Idaho Governor Otter Signs Bill Banning Assisted Suicide

Bioethics   |   Steven Ertelt   |   Apr 7, 2011   |   12:56PM   |   Boise, ID

Idaho Governor C.L. “Butch” Otter has signed SB 1070, a measure prohibiting assisted suicide in Idaho. The bill comes as Oregon and Washington has approved assisted suicides and Montana has opened the door slightly.

The Idaho House and Senate voted overwhelmingly  to support the bill, which would revoke licenses from physicians who prescribe a lethal cocktail of drugs for patients to use to kill themselves. The law also allows people to get injunctions to prevent others from killing themselves with a doctor’s help. If it becomes law, those found guilty face five years in prison.

Charmaine Yoest, president of Americans United for Life, told she is proud of the governor for signing the bill, which she called a “helping hand that Idaho is reaching out to the vulnerable among us who may be pressured to give up hope and end their lives.”

Senator Russell Fulcher and Representative Clifford Bayer sponsored SB 1070, based on AUL model language, to supplement existing common law and statutory law by confirming that it is illegal to cause or assist in the suicide of another. Yoest also commended the 31 state senators and 61 state House members who supported the bill.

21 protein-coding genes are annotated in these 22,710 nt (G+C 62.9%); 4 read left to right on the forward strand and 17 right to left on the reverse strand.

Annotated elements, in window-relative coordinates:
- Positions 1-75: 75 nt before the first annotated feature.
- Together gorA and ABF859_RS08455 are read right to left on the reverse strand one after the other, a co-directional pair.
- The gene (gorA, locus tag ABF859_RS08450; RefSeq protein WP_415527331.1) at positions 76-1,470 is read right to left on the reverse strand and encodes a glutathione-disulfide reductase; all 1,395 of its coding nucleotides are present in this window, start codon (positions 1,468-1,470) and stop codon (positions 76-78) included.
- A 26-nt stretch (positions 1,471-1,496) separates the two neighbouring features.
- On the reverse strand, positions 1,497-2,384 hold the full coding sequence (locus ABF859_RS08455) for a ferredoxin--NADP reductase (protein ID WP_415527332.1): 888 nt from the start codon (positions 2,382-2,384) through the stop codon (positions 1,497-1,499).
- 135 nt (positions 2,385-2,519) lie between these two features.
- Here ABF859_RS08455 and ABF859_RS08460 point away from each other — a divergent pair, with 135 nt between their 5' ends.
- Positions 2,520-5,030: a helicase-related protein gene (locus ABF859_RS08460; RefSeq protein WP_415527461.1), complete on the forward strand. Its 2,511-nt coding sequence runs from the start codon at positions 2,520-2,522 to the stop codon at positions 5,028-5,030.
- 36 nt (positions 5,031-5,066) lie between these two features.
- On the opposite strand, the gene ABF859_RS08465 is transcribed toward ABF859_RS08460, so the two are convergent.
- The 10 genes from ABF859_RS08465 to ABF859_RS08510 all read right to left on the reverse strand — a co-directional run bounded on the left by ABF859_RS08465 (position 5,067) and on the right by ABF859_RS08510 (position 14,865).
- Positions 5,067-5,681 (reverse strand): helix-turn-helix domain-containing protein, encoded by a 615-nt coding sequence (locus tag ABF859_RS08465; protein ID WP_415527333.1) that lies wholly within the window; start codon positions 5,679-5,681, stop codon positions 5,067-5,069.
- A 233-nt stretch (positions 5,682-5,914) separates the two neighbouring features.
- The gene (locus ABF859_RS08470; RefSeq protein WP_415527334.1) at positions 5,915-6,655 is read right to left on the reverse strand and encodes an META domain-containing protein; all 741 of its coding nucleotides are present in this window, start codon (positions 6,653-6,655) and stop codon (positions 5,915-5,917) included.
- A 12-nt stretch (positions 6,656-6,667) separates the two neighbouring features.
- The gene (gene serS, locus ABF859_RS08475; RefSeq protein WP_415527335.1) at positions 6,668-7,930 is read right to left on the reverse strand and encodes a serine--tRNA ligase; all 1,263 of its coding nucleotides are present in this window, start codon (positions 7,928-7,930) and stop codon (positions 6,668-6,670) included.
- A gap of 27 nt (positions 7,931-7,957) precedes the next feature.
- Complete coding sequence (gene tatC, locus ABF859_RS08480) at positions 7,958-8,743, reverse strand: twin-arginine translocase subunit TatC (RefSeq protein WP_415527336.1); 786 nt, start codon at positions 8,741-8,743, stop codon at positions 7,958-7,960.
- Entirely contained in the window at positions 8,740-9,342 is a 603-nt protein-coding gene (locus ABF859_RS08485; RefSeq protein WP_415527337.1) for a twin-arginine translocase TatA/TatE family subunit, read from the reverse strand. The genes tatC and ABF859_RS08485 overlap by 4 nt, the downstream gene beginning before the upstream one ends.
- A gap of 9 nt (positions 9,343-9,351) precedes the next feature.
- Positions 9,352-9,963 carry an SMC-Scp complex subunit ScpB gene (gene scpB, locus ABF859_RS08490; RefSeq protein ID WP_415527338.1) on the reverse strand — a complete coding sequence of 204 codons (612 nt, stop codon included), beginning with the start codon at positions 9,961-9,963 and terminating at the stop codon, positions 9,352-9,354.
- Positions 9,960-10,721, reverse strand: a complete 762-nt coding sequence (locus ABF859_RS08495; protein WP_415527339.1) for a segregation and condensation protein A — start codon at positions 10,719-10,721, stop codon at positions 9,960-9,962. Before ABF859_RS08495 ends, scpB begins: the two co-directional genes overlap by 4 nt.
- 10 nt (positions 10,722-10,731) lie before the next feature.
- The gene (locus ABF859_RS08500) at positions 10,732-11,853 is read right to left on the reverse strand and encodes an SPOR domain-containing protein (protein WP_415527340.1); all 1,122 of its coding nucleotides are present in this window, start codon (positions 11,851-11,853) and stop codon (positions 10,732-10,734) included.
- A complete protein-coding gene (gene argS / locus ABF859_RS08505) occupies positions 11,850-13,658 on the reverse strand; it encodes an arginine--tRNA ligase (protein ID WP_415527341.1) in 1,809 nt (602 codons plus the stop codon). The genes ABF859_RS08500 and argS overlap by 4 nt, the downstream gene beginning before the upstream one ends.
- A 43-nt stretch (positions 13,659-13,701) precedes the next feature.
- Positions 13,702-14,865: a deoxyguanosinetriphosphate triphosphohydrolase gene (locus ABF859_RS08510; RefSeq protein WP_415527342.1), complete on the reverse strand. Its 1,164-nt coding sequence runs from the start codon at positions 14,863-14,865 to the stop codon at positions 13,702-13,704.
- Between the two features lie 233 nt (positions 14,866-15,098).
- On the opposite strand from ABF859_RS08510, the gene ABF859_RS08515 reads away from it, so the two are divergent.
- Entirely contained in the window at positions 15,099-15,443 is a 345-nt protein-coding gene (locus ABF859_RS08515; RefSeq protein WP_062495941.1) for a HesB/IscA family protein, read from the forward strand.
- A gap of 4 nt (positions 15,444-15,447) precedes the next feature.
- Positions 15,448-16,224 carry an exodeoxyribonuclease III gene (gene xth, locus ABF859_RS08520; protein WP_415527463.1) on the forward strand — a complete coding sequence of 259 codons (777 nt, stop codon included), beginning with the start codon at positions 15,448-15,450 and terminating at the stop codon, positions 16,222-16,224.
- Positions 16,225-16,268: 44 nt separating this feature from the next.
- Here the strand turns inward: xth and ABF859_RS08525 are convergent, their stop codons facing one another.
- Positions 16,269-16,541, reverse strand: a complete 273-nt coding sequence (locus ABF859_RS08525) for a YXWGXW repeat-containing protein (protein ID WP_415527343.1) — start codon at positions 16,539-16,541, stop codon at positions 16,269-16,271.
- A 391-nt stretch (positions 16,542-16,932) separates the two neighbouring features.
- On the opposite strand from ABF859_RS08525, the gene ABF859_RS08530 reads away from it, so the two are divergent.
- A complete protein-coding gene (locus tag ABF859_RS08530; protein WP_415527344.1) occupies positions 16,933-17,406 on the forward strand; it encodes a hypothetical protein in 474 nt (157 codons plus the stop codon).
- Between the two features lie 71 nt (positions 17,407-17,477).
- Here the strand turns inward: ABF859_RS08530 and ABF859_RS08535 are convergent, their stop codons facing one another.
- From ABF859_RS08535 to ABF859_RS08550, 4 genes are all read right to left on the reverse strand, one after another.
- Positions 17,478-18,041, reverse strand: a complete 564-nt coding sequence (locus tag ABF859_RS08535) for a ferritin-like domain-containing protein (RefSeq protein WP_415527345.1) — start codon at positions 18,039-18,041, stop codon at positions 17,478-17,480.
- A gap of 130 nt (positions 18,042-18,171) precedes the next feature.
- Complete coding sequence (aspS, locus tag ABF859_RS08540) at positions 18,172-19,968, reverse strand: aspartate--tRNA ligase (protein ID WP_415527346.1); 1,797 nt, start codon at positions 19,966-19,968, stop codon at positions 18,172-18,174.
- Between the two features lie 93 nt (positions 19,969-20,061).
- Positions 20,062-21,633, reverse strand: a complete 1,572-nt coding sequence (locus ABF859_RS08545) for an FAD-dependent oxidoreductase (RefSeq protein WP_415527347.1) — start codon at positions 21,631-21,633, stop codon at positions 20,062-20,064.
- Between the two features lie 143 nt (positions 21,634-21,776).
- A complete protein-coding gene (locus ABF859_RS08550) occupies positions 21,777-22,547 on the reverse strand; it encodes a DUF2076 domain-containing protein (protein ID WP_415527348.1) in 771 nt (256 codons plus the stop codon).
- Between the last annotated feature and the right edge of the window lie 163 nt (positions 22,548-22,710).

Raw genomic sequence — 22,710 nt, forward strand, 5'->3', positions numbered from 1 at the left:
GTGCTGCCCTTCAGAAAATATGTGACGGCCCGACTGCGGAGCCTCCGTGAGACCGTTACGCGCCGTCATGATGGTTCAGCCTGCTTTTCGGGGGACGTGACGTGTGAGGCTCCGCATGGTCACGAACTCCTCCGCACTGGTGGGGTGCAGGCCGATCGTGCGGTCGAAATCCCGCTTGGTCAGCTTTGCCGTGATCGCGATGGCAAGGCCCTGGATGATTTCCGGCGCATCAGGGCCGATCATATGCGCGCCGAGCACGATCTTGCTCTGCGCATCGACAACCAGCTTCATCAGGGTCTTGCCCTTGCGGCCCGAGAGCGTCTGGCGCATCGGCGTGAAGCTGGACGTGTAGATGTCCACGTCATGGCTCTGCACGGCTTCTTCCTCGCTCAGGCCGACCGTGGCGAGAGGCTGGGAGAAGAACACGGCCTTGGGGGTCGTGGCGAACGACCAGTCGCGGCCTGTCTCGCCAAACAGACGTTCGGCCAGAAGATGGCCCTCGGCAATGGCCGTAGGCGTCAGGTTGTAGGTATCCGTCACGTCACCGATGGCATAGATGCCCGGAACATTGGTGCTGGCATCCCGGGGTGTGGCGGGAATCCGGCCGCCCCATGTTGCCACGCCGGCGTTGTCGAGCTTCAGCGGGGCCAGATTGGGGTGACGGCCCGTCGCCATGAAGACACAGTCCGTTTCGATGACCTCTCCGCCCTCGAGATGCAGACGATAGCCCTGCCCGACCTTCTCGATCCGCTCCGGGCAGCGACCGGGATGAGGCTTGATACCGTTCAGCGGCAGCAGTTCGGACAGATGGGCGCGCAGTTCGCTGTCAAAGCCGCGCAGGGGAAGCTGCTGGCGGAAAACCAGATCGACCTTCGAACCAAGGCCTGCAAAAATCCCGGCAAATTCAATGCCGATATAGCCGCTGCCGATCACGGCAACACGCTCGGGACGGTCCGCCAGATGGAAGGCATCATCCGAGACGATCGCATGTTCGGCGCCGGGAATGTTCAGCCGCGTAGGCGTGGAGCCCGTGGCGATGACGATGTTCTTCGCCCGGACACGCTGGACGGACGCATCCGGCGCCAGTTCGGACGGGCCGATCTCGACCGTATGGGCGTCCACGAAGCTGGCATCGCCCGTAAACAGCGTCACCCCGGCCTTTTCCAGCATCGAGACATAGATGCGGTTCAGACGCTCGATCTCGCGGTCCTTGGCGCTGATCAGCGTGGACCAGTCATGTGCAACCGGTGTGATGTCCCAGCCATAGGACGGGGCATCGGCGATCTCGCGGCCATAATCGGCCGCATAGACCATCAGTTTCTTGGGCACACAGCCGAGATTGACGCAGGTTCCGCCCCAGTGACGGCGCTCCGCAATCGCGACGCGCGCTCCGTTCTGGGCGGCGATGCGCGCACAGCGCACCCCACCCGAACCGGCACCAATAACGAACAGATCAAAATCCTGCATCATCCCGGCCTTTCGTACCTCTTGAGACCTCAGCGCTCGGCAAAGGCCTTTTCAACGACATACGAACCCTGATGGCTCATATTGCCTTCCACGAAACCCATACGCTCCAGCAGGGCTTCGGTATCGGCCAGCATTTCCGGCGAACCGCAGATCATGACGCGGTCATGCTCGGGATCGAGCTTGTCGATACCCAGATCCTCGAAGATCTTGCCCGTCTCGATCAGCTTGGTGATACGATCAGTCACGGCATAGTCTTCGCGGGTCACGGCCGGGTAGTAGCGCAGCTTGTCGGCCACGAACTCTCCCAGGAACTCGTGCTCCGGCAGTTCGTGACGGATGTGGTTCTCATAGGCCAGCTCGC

“Members of the Idaho legislature prevented a deliberate effort to create a ‘right’ to assisted suicide in Idaho. The gracious and compassionate response of a people to their elderly, ill and disabled is to improve their quality of life, not end their lives,” she said

David Ripley of Idaho Chooses Life also supported the measure and previously told LifeNews: “This is a tremendous victory for the pro-Life movement in Idaho. Such overwhelming votes should make it clear to the death lobby that they are not welcome in our beloved state. Idaho’s current lack of statute in this area leaves us vulnerable to the efforts of groups like Compassion & Choices – the organization that brought assisted suicide to Montana, Oregon and Washington.”

Jason Herring, president of Right to Life of Idaho, told lawmakers:  “We don’t believe this belongs to a doctor or a hospital. This belongs to our creator.”

Fulcher, during testimony,  noted the pro-suicide laws of neighboring states when lobbying for the bill.

“It is a slippery slope to say the least,” he told the Senate. “To me, that kind of standard of care … sends a message to our elderly people.”